Southpaw

Review by Adam Woodward @AWLies

Directed by

Antoine Fuqua

Starring

Forest Whitaker Jake Gyllenhaal Rachel McAdams

Anticipation.

Always up for going a few rounds with Jake “The Snake” Gyllenhaal.

Enjoyment.

Gyllenhaal losing his shit is a lot less fun than it sounds.

In Retrospect.

No split-decision here.

A classic underdog saga comes full circle in this low impact boxing drama starring Jake Gyllenhaal.

Boxing is all about subtext. Any time two pro fighters step into the ring you can guarantee their respective camps, willingly aided by the media, will have spun some narrative or other. Invariably there’ll be a point to prove or a personal score to settle – a fight is never just a fight. Yet by far the most compelling thing about this most primal of sports is that the hype-stoking public spats and pay-per-view touting trash talk ultimately counts for nothing when the bell sounds. The beauty of boxing is that the best man – or fighter, if you want to get technical – always wins.

At least, that’s what the movies have taught us. Specifically the kinds of movies that seek to elevate our sporting heroes (both real and fictional) to superhuman status by perpetuating the popular belief that true greatness is not measured by one’s physical attributes but by the presence of a deeper-lying, infinitely more powerful strength that is less easy to quantify yet at the same time undeniable. It’s about having the guts, getting the glory. It’s about hanging tough, staying hungry and always rising up to the challenge of your rival. It’s the eye of the tiger.

In Southpaw, we meet New York brawler Billy Hope (Jake Gyllenhaal) on top of the world. A sell-out title bout has just taken the undisputed light heavyweight champ’s record to 43-0, and as ever, his loving wife and childhood sweetheart Maureen (Rachel McAdams) had a ringside view. Only this time, something’s different. For the first time in his career, Billy doesn’t look like a champion – his raw, seeping face telling the story of a contest that was a lot closer than perhaps it should have been. Pain may come with the territory in this line of work, but in this instance it seems that Billy went looking for punishment. Insouciantly, he reminds Maureen that getting angry makes him a better fighter; tearfully, she reminds him what he risks losing.

A tribute inked large across his left pectoral muscle tells us that Billy is a devoted father to young Leila (Oona Laurence). Other tattoos reveal more about his make-up: “Fear No Man” screams one shoulder-width motif. Early on we’re told that Billy, like Maureen, was a Hell’s Kitchen orphan – the product of a system he’s been fighting against his whole life. As one commentator points out during Billy’s successful title defence, he grew up just a few blocks and a million miles away from the showtime grandeur of Madison Square Garden. All he’s ever asked for is fair chance in a tough sport. Subtext.

With Billy’s backstory neatly unpacked, director Antoine Fuqua and screenwriter Kurt Sutter (who judging by his IMDb profile photo is no stranger to a scuffle) waste no time in flipping the time-honoured rags-to-riches sports movie arc on its head, an unexpected family tragedy becoming the catalyst for an abrupt switch from ring to courtroom. The result is underwhelming to say the least, with Fuqua and Sutter ineffectually using every cliché in the book to keep us rooting for Billy. By the time his inevitable shot at redemption arrives, we already know how it’s going to play out (i.e. exactly according to convention).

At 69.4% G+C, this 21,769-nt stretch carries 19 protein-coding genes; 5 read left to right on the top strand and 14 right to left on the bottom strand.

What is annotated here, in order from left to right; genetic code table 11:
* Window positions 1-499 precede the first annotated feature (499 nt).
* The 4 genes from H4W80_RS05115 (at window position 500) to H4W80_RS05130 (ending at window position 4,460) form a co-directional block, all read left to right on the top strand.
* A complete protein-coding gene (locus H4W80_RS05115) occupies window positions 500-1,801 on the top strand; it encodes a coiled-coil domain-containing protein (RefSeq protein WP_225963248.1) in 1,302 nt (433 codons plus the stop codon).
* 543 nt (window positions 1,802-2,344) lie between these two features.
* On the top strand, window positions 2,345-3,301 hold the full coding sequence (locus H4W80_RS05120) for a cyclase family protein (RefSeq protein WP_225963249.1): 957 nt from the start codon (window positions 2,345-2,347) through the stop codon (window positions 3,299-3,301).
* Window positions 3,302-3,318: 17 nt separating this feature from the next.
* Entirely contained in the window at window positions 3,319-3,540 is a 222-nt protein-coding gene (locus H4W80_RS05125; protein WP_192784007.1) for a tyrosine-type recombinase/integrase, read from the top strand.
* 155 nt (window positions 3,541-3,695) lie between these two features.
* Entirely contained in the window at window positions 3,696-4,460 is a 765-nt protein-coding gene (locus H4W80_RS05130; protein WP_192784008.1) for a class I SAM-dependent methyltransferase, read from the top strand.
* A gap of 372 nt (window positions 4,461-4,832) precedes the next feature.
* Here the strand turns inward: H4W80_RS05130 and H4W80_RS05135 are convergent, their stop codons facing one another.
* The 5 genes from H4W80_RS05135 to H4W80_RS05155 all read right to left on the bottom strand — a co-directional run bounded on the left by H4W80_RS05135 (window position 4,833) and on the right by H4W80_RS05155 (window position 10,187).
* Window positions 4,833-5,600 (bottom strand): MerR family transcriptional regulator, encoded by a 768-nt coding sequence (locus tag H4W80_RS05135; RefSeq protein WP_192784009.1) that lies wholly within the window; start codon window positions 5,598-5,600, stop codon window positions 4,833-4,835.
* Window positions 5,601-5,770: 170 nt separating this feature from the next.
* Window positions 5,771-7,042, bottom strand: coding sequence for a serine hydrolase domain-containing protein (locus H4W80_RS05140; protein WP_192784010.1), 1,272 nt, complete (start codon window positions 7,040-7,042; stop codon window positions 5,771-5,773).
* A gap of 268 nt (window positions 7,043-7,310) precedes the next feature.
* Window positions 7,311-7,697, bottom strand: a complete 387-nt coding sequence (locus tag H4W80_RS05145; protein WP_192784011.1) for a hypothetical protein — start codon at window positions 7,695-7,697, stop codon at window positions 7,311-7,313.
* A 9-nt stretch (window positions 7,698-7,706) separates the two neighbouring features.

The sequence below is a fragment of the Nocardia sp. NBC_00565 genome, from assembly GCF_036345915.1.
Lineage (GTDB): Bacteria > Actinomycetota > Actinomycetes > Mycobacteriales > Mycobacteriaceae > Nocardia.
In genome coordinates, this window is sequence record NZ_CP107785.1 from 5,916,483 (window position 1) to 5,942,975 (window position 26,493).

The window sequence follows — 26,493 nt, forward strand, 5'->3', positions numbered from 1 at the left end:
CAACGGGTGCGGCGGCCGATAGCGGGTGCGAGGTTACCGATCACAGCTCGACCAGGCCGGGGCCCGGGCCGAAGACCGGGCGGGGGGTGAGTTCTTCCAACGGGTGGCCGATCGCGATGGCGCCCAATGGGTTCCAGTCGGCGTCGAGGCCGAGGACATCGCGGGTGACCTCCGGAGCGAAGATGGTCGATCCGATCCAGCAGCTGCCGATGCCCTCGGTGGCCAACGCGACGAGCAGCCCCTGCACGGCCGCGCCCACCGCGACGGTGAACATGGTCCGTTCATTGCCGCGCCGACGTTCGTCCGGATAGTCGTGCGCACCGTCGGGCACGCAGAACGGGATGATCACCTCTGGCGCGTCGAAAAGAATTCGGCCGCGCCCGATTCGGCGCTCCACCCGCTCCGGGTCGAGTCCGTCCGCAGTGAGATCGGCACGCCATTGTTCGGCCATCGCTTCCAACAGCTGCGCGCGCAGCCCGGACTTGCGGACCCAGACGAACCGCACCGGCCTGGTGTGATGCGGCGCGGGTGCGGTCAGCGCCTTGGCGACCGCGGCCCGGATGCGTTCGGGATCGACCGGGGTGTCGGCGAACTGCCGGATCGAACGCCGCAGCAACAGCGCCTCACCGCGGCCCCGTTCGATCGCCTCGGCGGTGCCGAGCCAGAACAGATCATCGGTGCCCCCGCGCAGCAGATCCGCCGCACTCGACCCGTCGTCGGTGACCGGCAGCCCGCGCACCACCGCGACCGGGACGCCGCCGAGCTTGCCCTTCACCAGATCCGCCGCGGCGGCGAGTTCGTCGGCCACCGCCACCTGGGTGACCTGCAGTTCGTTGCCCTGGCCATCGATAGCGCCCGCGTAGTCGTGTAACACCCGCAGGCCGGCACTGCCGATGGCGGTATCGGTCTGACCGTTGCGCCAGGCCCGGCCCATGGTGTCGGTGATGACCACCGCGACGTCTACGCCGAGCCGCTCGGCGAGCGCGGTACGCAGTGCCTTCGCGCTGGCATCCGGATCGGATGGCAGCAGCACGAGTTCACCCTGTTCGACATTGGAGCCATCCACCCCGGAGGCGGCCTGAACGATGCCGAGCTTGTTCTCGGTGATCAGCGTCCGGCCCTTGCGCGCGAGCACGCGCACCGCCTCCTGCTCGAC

Too often the script mistakes violent outbursts for actual drama. This is blood, sweat and tears acting of the highest order from Gyllenhaal, but considering the film is fundamentally about a father trying to reconnect with his daughter, it’s frustrating how little opportunity he’s given to flex his dramatic muscle. Ferociously upending furniture and snarling down the camera is all well and good, but Gyllenhaal’s committed portrayal of the underdog who doesn’t know when he’s beaten – performed for long stretches through swollen eyes and bloodied teeth – deserved a filmmaker bold enough to try a few unorthodox combinations.

But no, instead we get a stock training montage, lazy idiomatic riffs on our protagonist’s last name and an entourage of underdeveloped supporting players. (Forest Whitaker is well cast as the smalltime trainer who gives Billy a second chance; Curtis “50 Cent” Jackson less so as the mercenary promoter who proves there’s no such thing as loyalty in boxing as long as there’s cash money to be made.) Like a first-round knockout, Southpaw gets the job done, but it’s all just a bit anticlimactic.

Published 23 Jul 2015

Anticipation.

Always up for going a few rounds with Jake “The Snake” Gyllenhaal.

Enjoyment.

Gyllenhaal losing his shit is a lot less fun than it sounds.

In Retrospect.

No split-decision here.

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